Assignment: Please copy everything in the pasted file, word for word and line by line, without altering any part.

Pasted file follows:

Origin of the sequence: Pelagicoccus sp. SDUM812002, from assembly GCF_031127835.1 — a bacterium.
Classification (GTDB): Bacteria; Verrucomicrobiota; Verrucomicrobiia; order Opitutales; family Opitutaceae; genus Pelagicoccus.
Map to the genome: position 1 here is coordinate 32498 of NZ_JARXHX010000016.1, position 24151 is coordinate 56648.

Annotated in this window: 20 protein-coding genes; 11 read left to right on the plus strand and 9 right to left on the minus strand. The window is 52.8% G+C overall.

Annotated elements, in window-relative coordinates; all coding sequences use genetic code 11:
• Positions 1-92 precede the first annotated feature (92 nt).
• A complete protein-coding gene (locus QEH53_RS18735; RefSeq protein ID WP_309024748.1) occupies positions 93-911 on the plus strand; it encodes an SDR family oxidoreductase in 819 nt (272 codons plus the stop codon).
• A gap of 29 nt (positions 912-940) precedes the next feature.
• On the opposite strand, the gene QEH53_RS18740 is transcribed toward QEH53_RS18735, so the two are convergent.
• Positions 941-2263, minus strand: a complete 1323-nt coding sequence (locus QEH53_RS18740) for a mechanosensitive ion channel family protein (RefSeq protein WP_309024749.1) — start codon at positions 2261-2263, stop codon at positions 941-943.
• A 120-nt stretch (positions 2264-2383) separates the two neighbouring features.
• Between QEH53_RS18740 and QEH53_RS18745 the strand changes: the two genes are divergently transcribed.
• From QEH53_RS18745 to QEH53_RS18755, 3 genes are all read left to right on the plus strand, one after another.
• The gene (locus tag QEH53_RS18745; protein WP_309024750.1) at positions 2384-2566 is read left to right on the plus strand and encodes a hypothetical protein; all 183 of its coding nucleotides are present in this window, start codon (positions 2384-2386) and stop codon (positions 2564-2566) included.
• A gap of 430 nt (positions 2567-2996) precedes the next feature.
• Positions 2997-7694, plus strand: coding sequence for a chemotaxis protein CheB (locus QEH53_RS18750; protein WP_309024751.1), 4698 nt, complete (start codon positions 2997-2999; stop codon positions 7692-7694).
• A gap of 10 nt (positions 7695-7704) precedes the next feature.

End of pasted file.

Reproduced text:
Origin of the sequence: Pelagicoccus sp. SDUM812002, from assembly GCF_031127835.1 — a bacterium.
Classification (GTDB): Bacteria; Verrucomicrobiota; Verrucomicrobiia; order Opitutales; family Opitutaceae; genus Pelagicoccus.
Map to the genome: position 1 here is coordinate 32498 of NZ_JARXHX010000016.1, position 24151 is coordinate 56648.

Annotated in this window: 20 protein-coding genes; 11 read left to right on the plus strand and 9 right to left on the minus strand. The window is 52.8% G+C overall.

Annotated elements, in window-relative coordinates; all coding sequences use genetic code 11:
• Positions 1-92 precede the first annotated feature (92 nt).
• A complete protein-coding gene (locus QEH53_RS18735; RefSeq protein ID WP_309024748.1) occupies positions 93-911 on the plus strand; it encodes an SDR family oxidoreductase in 819 nt (272 codons plus the stop codon).
• A gap of 29 nt (positions 912-940) precedes the next feature.
• On the opposite strand, the gene QEH53_RS18740 is transcribed toward QEH53_RS18735, so the two are convergent.
• Positions 941-2263, minus strand: a complete 1323-nt coding sequence (locus QEH53_RS18740) for a mechanosensitive ion channel family protein (RefSeq protein WP_309024749.1) — start codon at positions 2261-2263, stop codon at positions 941-943.
• A 120-nt stretch (positions 2264-2383) separates the two neighbouring features.
• Between QEH53_RS18740 and QEH53_RS18745 the strand changes: the two genes are divergently transcribed.
• From QEH53_RS18745 to QEH53_RS18755, 3 genes are all read left to right on the plus strand, one after another.
• The gene (locus tag QEH53_RS18745; protein WP_309024750.1) at positions 2384-2566 is read left to right on the plus strand and encodes a hypothetical protein; all 183 of its coding nucleotides are present in this window, start codon (positions 2384-2386) and stop codon (positions 2564-2566) included.
• A gap of 430 nt (positions 2567-2996) precedes the next feature.
• Positions 2997-7694, plus strand: coding sequence for a chemotaxis protein CheB (locus QEH53_RS18750; protein WP_309024751.1), 4698 nt, complete (start codon positions 2997-2999; stop codon positions 7692-7694).
• A gap of 10 nt (positions 7695-7704) precedes the next feature.